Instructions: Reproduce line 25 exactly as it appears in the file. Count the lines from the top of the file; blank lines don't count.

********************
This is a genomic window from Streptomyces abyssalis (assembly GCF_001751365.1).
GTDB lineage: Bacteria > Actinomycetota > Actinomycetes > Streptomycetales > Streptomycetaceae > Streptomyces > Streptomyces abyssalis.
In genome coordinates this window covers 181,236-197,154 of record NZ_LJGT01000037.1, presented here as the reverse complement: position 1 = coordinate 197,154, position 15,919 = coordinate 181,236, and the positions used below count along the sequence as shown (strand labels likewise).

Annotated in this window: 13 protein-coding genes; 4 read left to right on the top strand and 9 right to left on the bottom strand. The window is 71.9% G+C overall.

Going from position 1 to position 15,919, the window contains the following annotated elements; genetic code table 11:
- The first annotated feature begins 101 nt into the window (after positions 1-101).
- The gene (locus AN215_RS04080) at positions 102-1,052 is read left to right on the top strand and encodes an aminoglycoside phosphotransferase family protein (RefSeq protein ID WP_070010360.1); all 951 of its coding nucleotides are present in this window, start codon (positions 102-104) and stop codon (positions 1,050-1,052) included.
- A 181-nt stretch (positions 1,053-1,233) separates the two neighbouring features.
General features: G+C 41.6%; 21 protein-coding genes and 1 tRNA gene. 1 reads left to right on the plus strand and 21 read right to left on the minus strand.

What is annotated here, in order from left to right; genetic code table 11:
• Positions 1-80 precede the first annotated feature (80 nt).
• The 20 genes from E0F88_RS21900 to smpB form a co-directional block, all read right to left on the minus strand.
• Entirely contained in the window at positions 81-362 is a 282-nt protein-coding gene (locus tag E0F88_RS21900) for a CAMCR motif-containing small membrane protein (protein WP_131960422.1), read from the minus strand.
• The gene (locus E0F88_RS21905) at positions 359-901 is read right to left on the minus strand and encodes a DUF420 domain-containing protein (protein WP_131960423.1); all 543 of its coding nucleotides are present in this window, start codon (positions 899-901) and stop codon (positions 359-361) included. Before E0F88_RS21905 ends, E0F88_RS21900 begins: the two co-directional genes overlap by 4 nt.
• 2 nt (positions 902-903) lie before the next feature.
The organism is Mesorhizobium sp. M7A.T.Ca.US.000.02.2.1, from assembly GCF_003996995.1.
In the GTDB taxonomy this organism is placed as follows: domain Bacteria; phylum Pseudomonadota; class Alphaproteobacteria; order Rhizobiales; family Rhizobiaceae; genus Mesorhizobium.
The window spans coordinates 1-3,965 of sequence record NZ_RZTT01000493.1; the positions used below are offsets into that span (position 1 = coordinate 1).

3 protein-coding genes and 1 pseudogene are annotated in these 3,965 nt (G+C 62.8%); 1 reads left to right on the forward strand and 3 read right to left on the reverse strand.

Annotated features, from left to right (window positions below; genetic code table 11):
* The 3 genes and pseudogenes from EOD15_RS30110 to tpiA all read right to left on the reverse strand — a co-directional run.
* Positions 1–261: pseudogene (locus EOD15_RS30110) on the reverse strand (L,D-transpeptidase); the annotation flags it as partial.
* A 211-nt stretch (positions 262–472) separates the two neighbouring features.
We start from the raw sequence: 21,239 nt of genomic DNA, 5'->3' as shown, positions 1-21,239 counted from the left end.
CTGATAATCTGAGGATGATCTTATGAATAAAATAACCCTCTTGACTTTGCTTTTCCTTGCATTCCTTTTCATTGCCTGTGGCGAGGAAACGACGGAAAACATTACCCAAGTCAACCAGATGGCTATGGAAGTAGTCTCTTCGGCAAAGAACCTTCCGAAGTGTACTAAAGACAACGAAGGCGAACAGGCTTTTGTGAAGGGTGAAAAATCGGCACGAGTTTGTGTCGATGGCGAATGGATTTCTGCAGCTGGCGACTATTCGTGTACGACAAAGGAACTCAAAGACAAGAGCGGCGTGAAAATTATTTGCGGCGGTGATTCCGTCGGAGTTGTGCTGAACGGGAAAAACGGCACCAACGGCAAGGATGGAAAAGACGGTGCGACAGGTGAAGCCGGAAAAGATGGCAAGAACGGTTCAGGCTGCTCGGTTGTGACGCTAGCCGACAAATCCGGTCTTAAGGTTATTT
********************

CTGATAATCTGAGGATGATCTTATGAATAAAATAACCCTCTTGACTTTGCTTTTCCTTGCATTCCTTTTCATTGCCTGTGGCGAGGAAACGACGGAAAACATTACCCAAGTCAACCAGATGGCTATGGAAGTAGTCTCTTCGGCAAAGAACCTTCCGAAGTGTACTAAAGACAACGAAGGCGAACAGGCTTTTGTGAAGGGTGAAAAATCGGCACGAGTTTGTGTCGATGGCGAATGGATTTCTGCAGCTGGCGACTATTCGTGTACGACAAAGGAACTCAAAGACAAGAGCGGCGTGAAAATTATTTGCGGCGGTGATTCCGTCGGAGTTGTGCTGAACGGGAAAAACGGCACCAACGGCAAGGATGGAAAAGACGGTGCGACAGGTGAAGCCGGAAAAGATGGCAAGAACGGTTCAGGCTGCTCGGTTGTGACGCTAGCCGACAAATCCGGTCTTAAGGTTATTT